Economy

BPCL stake sale delay could hit India's fiscal deficit 

Our Bureau Mumbai | Updated on November 22, 2019

File photo   -  B_JOTHI RAMALINGAM

Slippage in fiscal deficit means widening Government loss.

Delays in divestment of Bharat Petroleum Corporation's (BPCL) stake by the Government will impact India’s fiscal deficit and risk its slippage beyond 3.5 per cent.

The Government this week announced that would divest its 53 per cent stake in the public sector (PSU) refining major.

There is widespread belief in the stock markets that the Government stake in BPCL, worth more than Rs 50,000 crore, would be bought over by a consortium of players involving Saudi’s largest oil producer Aramco or another major global oil company but potential delay could hit India’s currency too, analysts say.

All eyes are not on conclusion of Aramco’s $25 billion IPO post, which the company is like to give a definitive idea on its investments in the Indian oil and gas sector.

The difference between total revenue and total expenditure of the Government is termed as fiscal deficit. Slippage in fiscal deficit means widening Government loss.

“Any potential delay in the BPCL deal beyond FY (financial year) 2020 increases the risk of fiscal slippage beyond 3.5 per cent,” said Teresa John, economist, Nirmal Bang, a Mumbai based institutional brokerage house.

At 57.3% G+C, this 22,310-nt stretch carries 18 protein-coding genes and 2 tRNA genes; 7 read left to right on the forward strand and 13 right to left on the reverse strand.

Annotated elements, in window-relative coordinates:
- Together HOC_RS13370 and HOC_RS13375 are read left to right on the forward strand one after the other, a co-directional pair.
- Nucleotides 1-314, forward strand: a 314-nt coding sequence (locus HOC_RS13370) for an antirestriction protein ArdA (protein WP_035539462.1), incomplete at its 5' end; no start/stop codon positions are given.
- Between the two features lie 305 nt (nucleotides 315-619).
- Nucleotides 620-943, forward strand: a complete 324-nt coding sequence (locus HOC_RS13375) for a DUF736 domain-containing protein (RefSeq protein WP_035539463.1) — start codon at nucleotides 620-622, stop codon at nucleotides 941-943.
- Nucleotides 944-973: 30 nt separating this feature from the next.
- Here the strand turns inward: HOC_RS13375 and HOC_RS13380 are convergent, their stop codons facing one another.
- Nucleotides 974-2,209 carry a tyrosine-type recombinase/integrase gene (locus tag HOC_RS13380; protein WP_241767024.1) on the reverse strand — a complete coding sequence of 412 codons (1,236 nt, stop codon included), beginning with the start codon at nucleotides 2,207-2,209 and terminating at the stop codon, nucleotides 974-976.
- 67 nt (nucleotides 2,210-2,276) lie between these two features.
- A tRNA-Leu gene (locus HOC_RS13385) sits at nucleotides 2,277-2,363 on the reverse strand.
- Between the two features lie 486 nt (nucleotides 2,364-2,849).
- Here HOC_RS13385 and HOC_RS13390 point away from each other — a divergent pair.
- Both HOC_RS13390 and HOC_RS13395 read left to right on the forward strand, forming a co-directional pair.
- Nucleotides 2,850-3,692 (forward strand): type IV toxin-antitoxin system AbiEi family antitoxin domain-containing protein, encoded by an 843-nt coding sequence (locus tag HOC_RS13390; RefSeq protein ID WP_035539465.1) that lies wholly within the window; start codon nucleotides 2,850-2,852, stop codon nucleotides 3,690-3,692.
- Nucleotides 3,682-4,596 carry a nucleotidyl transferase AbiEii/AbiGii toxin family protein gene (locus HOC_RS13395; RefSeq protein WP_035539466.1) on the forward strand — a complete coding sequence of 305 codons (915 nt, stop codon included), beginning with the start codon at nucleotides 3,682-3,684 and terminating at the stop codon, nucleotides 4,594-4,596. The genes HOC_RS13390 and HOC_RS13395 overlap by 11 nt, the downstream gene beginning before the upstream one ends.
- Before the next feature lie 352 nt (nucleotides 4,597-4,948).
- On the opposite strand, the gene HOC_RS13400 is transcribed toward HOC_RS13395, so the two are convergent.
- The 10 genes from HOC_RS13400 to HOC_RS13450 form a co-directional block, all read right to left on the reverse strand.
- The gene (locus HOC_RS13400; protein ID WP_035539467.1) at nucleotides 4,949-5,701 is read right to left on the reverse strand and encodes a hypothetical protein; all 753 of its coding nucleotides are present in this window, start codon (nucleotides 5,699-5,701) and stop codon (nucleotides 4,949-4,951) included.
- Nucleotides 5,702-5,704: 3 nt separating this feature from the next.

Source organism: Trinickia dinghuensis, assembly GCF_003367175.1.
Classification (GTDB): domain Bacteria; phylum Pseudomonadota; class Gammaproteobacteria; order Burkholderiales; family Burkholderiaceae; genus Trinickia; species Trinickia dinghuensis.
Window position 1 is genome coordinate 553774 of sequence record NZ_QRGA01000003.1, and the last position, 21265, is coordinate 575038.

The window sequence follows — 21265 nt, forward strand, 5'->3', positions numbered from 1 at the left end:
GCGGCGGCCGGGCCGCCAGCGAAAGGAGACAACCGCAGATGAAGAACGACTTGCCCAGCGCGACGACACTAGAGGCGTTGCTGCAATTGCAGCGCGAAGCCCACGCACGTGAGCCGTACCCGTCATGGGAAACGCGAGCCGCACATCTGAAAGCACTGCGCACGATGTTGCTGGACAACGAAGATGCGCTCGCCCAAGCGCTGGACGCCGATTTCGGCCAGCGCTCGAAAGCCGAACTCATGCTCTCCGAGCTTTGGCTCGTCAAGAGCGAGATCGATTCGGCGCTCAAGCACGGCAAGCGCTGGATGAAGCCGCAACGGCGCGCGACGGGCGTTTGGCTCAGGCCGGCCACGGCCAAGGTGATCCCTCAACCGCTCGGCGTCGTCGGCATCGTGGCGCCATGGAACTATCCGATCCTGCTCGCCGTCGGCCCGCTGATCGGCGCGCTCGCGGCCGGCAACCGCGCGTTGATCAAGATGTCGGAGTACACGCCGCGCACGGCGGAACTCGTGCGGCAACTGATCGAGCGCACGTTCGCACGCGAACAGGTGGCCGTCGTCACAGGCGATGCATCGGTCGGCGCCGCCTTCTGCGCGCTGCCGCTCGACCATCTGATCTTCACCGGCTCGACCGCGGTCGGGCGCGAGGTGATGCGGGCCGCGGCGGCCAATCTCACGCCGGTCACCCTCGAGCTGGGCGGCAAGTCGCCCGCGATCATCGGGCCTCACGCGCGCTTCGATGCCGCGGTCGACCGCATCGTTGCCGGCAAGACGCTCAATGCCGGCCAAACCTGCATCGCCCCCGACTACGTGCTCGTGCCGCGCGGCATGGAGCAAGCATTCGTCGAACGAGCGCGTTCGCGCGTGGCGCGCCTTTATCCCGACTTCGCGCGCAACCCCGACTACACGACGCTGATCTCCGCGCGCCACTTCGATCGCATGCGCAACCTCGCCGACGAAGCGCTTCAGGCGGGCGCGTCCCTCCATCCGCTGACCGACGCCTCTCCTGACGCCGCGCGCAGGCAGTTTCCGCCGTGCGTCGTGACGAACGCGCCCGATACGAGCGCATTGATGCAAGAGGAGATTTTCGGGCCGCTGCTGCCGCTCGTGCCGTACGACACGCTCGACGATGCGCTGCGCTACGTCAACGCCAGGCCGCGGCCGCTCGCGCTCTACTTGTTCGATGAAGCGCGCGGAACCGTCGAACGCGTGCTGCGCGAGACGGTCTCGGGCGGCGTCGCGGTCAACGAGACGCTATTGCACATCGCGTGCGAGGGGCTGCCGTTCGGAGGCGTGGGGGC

“In our view, staying within the escape clause of 3.5 per cent will require the Government to exceed the divestment target of Rs 1050 bn (Rs 1 lakh crore) with some marginal expenditure cuts. Although we are optimistic about the Government’s divestment push, we have retained our fiscal deficit estimate at 3.9 per cent given uncertainty around the timeline for sale of some of these assets,” Nirmal Bang said in a morning note to clients.

The brokerage house further said that India’s Rupee will continue to trade with a depreciation bias and their average rupee forecast for FY20 is 72.1.

“However, the risk of fiscal slippage is largely priced in by the bond and currency markets. Therefore, any positive news flow, say for example BPCL being sold to a strategic foreign investor which results in significant foreign inflows may be marginally positive for the INR in the short term. In the event of slippage in divestment targets, the Rupee may trade above 72. A positive divestment outcome with significant foreign inflows may pull the Rupee back to around 70-70.5,” the note said. 

Published on November 22, 2019

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